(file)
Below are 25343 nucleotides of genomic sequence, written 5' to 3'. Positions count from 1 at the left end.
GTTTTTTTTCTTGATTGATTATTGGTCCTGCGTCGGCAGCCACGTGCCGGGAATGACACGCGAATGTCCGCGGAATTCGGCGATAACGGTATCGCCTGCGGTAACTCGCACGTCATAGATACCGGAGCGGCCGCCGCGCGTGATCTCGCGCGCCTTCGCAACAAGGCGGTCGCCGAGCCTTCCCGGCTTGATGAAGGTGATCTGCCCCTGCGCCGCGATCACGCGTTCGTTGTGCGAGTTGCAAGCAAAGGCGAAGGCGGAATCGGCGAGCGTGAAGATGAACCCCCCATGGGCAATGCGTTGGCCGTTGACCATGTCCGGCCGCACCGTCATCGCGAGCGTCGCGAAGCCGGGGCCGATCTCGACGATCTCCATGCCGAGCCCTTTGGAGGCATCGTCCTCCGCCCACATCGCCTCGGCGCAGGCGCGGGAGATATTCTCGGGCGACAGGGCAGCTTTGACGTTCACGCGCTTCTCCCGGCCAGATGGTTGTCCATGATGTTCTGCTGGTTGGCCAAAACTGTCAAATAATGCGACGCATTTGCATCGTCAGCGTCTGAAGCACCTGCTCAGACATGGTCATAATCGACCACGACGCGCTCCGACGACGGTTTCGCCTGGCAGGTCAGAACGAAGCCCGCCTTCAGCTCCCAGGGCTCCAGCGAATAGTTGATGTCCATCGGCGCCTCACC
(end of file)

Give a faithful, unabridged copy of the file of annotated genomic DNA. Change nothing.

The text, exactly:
Below are 25343 nucleotides of genomic sequence, written 5' to 3'. Positions count from 1 at the left end.
GTTTTTTTTCTTGATTGATTATTGGTCCTGCGTCGGCAGCCACGTGCCGGGAATGACACGCGAATGTCCGCGGAATTCGGCGATAACGGTATCGCCTGCGGTAACTCGCACGTCATAGATACCGGAGCGGCCGCCGCGCGTGATCTCGCGCGCCTTCGCAACAAGGCGGTCGCCGAGCCTTCCCGGCTTGATGAAGGTGATCTGCCCCTGCGCCGCGATCACGCGTTCGTTGTGCGAGTTGCAAGCAAAGGCGAAGGCGGAATCGGCGAGCGTGAAGATGAACCCCCCATGGGCAATGCGTTGGCCGTTGACCATGTCCGGCCGCACCGTCATCGCGAGCGTCGCGAAGCCGGGGCCGATCTCGACGATCTCCATGCCGAGCCCTTTGGAGGCATCGTCCTCCGCCCACATCGCCTCGGCGCAGGCGCGGGAGATATTCTCGGGCGACAGGGCAGCTTTGACGTTCACGCGCTTCTCCCGGCCAGATGGTTGTCCATGATGTTCTGCTGGTTGGCCAAAACTGTCAAATAATGCGACGCATTTGCATCGTCAGCGTCTGAAGCACCTGCTCAGACATGGTCATAATCGACCACGACGCGCTCCGACGACGGTTTCGCCTGGCAGGTCAGAACGAAGCCCGCCTTCAGCTCCCAGGGCTCCAGCGAATAGTTGATGTCCATCGGCGCCTCACC